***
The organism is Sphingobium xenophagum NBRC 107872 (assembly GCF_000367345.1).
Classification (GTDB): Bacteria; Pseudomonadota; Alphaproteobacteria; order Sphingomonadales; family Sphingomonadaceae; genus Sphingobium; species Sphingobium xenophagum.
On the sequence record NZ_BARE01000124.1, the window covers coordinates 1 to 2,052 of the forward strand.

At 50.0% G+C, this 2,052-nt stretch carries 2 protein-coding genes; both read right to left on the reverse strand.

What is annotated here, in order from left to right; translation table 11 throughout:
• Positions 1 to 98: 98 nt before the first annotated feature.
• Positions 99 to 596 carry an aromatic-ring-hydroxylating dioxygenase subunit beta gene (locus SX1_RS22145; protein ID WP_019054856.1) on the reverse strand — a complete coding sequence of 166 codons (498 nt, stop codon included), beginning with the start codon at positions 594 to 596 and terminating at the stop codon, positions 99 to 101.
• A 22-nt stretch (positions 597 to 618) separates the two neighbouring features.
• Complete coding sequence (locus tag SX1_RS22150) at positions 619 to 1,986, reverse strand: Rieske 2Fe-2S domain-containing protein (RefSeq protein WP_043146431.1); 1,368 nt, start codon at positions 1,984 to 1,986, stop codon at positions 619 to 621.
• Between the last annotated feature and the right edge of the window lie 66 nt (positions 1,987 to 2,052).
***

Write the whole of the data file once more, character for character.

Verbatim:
The organism is Sphingobium xenophagum NBRC 107872 (assembly GCF_000367345.1).
Classification (GTDB): Bacteria; Pseudomonadota; Alphaproteobacteria; order Sphingomonadales; family Sphingomonadaceae; genus Sphingobium; species Sphingobium xenophagum.
On the sequence record NZ_BARE01000124.1, the window covers coordinates 1 to 2,052 of the forward strand.

At 50.0% G+C, this 2,052-nt stretch carries 2 protein-coding genes; both read right to left on the reverse strand.

What is annotated here, in order from left to right; translation table 11 throughout:
• Positions 1 to 98: 98 nt before the first annotated feature.
• Positions 99 to 596 carry an aromatic-ring-hydroxylating dioxygenase subunit beta gene (locus SX1_RS22145; protein ID WP_019054856.1) on the reverse strand — a complete coding sequence of 166 codons (498 nt, stop codon included), beginning with the start codon at positions 594 to 596 and terminating at the stop codon, positions 99 to 101.
• A 22-nt stretch (positions 597 to 618) separates the two neighbouring features.
• Complete coding sequence (locus tag SX1_RS22150) at positions 619 to 1,986, reverse strand: Rieske 2Fe-2S domain-containing protein (RefSeq protein WP_043146431.1); 1,368 nt, start codon at positions 1,984 to 1,986, stop codon at positions 619 to 621.
• Between the last annotated feature and the right edge of the window lie 66 nt (positions 1,987 to 2,052).